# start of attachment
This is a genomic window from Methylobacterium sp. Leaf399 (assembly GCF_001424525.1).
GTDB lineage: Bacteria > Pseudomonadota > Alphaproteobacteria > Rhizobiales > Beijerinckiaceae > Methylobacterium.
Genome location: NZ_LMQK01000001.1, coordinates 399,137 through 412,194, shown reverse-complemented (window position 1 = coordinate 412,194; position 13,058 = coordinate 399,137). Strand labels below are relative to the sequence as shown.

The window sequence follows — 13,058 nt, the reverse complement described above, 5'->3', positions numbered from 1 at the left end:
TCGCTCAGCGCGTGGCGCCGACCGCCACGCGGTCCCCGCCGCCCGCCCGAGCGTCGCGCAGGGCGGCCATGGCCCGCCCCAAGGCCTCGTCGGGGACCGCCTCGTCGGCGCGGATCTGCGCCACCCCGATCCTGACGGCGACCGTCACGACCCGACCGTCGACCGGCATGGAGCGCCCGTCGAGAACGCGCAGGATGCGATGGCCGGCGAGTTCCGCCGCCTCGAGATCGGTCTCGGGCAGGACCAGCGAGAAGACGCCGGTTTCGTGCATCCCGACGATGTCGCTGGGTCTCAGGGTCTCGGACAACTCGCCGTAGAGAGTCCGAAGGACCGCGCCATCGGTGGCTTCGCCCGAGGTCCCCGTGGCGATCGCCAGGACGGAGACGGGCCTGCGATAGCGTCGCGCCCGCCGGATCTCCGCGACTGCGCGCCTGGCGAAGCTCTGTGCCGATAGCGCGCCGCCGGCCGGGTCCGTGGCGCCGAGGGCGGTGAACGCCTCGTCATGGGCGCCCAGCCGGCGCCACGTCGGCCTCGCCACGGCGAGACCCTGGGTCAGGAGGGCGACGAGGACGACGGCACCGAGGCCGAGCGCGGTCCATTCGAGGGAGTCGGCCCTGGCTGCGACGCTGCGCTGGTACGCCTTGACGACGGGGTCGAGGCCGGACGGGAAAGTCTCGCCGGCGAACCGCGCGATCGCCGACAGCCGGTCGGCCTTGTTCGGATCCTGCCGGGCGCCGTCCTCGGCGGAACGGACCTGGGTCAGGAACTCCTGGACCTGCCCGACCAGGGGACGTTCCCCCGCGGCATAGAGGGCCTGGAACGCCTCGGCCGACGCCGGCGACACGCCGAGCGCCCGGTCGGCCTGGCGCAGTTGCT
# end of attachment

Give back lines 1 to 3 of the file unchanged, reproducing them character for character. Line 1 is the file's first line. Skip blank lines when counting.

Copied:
This is a genomic window from Methylobacterium sp. Leaf399 (assembly GCF_001424525.1).
GTDB lineage: Bacteria > Pseudomonadota > Alphaproteobacteria > Rhizobiales > Beijerinckiaceae > Methylobacterium.
Genome location: NZ_LMQK01000001.1, coordinates 399,137 through 412,194, shown reverse-complemented (window position 1 = coordinate 412,194; position 13,058 = coordinate 399,137). Strand labels below are relative to the sequence as shown.